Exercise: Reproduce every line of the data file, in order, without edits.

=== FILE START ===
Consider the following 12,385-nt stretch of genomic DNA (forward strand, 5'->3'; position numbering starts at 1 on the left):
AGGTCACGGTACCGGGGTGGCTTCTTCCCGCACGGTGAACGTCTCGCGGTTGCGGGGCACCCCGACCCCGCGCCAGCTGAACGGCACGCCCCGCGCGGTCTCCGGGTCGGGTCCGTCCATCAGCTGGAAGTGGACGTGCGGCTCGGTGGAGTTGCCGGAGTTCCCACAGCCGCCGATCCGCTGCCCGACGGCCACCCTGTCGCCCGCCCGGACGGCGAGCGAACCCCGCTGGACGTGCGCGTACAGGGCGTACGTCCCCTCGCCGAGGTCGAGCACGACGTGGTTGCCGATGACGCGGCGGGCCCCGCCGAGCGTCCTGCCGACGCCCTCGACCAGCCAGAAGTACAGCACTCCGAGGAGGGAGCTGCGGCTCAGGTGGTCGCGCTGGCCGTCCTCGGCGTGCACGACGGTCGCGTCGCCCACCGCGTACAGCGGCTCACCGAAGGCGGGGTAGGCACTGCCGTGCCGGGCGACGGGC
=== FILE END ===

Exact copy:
Consider the following 12,385-nt stretch of genomic DNA (forward strand, 5'->3'; position numbering starts at 1 on the left):
AGGTCACGGTACCGGGGTGGCTTCTTCCCGCACGGTGAACGTCTCGCGGTTGCGGGGCACCCCGACCCCGCGCCAGCTGAACGGCACGCCCCGCGCGGTCTCCGGGTCGGGTCCGTCCATCAGCTGGAAGTGGACGTGCGGCTCGGTGGAGTTGCCGGAGTTCCCACAGCCGCCGATCCGCTGCCCGACGGCCACCCTGTCGCCCGCCCGGACGGCGAGCGAACCCCGCTGGACGTGCGCGTACAGGGCGTACGTCCCCTCGCCGAGGTCGAGCACGACGTGGTTGCCGATGACGCGGCGGGCCCCGCCGAGCGTCCTGCCGACGCCCTCGACCAGCCAGAAGTACAGCACTCCGAGGAGGGAGCTGCGGCTCAGGTGGTCGCGCTGGCCGTCCTCGGCGTGCACGACGGTCGCGTCGCCCACCGCGTACAGCGGCTCACCGAAGGCGGGGTAGGCACTGCCGTGCCGGGCGACGGGC